University Hospital Newark (NY) reported that a former hospital employee acquired the protected health information (PHI) of thousands of patients by accessing the records without authorized consent for a one-year period. That information was later shared with other people who were also not allowed to access the data.
Insider breaches like this are pretty prevalent, though what makes this incident stick out is the duration of the access. The University Hospital Newark stated in its substitute breach notice that the unsanctioned access happened between January 1, 2016, and December 31, 2017.
The former employee was allowed access to patient information to accomplish work responsibilities but had gone over the approved use and had accessed patient files not essential to job requirements. The types of data seen and obtained by the employee included names, dates of birth, addresses, Social Security numbers, medical record numbers, health insurance details, and clinical data associated with care patients obtained at University Hospital. University Hospital mentioned the incident was reported to proper authorities and there is an ongoing criminal investigation into the unauthorized access and disclosure.
University Hospital said it mailed breach notification letters to affected persons starting on October 11, 2021, and has given those people complimentary one-year identity theft and credit monitoring services. University Hospital mentioned steps were done to minimize the risk of more similar data breaches, such as an assessment of internal policies and processes and further training for the employees about patient privacy. Universal Hospital reported the breach to the Department of Health and Human Services’ Office for Civil Rights on October 8, 2021 as affecting 9,329 individuals.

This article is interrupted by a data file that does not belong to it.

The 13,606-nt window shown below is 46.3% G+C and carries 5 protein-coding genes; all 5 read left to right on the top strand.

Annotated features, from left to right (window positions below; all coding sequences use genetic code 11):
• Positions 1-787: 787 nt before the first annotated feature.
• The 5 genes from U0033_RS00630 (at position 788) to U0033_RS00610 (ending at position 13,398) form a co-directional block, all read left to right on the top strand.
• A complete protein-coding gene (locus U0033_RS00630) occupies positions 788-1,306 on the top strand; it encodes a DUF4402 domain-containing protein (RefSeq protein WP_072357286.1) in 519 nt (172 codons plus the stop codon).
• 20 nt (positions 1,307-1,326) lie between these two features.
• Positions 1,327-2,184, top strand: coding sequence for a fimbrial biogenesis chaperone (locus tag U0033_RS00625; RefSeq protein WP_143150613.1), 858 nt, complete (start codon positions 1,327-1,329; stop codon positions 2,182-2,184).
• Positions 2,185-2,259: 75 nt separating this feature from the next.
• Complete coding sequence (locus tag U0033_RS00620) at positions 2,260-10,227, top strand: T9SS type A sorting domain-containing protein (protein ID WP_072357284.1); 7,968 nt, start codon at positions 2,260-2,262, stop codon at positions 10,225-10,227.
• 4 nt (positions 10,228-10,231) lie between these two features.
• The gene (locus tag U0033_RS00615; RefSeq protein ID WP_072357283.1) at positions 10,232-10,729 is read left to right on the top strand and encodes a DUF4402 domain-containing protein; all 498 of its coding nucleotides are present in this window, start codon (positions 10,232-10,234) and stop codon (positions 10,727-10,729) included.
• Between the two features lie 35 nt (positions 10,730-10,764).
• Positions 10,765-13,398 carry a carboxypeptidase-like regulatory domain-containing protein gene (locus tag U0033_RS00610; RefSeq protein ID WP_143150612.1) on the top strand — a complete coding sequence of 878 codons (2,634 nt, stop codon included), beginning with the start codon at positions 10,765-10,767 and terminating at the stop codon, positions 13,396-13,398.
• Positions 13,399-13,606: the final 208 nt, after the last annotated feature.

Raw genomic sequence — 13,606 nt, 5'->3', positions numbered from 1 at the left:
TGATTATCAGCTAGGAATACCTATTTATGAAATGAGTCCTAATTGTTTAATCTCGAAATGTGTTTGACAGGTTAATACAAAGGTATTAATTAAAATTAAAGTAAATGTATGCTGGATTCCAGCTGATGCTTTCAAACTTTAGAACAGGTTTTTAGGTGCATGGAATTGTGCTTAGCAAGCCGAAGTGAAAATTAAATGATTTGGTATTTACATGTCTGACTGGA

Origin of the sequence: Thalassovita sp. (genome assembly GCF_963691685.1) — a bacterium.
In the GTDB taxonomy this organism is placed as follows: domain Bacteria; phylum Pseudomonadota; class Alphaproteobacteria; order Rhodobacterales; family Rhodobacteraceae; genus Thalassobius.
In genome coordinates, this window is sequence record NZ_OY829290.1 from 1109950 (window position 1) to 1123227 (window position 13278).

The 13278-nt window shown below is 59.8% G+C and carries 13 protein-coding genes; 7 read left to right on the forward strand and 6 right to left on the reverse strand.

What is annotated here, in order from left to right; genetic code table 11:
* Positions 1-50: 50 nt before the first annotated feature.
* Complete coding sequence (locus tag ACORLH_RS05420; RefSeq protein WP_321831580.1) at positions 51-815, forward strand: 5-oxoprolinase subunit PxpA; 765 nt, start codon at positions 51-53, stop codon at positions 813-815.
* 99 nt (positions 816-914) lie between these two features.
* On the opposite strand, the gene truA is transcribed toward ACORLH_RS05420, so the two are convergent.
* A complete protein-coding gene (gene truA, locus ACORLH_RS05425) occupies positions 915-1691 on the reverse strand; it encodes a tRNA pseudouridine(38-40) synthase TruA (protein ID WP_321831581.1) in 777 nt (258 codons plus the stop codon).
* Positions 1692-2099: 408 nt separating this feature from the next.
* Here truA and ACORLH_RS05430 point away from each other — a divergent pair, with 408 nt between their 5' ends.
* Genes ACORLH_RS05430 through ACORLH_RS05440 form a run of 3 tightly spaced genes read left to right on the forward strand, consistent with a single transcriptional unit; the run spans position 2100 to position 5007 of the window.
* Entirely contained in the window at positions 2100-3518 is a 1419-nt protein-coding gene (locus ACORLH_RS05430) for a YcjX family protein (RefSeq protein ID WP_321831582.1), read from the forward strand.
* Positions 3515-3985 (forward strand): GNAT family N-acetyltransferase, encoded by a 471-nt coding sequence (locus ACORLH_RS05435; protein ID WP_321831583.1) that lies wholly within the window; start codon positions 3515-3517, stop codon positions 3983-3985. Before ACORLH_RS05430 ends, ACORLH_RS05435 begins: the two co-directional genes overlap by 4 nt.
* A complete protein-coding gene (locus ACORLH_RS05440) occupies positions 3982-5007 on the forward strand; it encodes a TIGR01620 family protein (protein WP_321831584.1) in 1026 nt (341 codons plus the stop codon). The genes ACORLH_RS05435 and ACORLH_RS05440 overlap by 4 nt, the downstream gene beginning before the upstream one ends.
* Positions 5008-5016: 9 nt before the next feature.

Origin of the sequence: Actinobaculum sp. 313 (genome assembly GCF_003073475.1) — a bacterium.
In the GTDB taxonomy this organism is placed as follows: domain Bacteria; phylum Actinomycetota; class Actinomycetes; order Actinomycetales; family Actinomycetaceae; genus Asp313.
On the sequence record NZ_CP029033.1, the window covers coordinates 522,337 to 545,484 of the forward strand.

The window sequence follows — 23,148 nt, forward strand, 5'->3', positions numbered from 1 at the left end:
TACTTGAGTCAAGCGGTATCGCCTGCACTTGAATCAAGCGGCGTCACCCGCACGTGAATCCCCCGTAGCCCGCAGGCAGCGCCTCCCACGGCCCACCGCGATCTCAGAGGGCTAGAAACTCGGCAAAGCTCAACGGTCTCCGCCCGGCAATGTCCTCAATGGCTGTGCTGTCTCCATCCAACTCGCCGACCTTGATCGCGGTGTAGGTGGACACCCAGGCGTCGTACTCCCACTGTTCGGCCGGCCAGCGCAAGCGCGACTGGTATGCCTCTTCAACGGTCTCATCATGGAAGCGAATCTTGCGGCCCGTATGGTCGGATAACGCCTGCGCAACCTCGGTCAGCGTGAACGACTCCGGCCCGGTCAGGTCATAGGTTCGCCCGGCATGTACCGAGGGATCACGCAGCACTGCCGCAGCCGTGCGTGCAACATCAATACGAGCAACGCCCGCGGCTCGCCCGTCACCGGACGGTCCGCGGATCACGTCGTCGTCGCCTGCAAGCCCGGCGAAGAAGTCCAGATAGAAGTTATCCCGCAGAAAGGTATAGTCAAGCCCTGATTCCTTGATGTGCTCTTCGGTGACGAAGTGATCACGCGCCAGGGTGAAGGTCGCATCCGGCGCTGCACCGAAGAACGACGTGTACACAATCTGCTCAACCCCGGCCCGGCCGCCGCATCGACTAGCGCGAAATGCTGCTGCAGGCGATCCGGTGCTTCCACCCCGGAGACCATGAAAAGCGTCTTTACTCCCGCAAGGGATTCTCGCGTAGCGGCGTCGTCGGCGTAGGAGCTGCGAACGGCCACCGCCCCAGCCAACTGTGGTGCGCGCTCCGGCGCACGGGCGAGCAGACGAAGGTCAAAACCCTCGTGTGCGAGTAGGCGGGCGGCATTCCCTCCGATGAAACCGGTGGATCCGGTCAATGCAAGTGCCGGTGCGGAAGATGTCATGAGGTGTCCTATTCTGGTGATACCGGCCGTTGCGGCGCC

Workers frequently access and share PHI with identity thieves, but the kind of information gotten suggests that may not be the so in this incident. University Hospital did not disclose the reason behind the access or the manner the breach was uncovered, only that the ex-worker accessed the PHI of patients who went to the emergency section and got treatment for injuries sustained due to a motor vehicle accident from 2016 to 2017.
On November 5, 2021, University Hospital submitted another insider breach report to the HHS’ Office for Civil Rights that impacted 10,067 people. The breach involved identical data types as the earlier reported breach and was likewise connected to patients involved in motor vehicle accidents. The unauthorized access took place from January 1, 2018, to December 31, 2019, and involved the PHI of patients affected in vehicle accidents between 2018 and 2019. University Hospital did not state if this was the same person however stated there is a criminal investigation is in progress and the employee concerned is not employed at University Hospital anymore. Notification letters were delivered to affected persons from November 5, 2021.
In August this year, Long Island Jewish Forest Hills Hospital in New York informed about 10,000 patients who had their PHI impermissibly viewed and disclosed from August 23 – October 31, 2017. The breach likewise impacted patients who had gone to the emergency unit following a motor vehicle accident. That breach became clear after a subpoena was received as part of a “No Fault” motor vehicle accident insurance plan.
In January 2020, Beaumont Health announced impermissible access and disclosure case also concerning the PHI of patients who were part of a motor vehicle accident from February 1, 2017, to October 22, 2019. The former employee was believed to have exposed the patients’ PHI to an affiliated personal injury lawyer.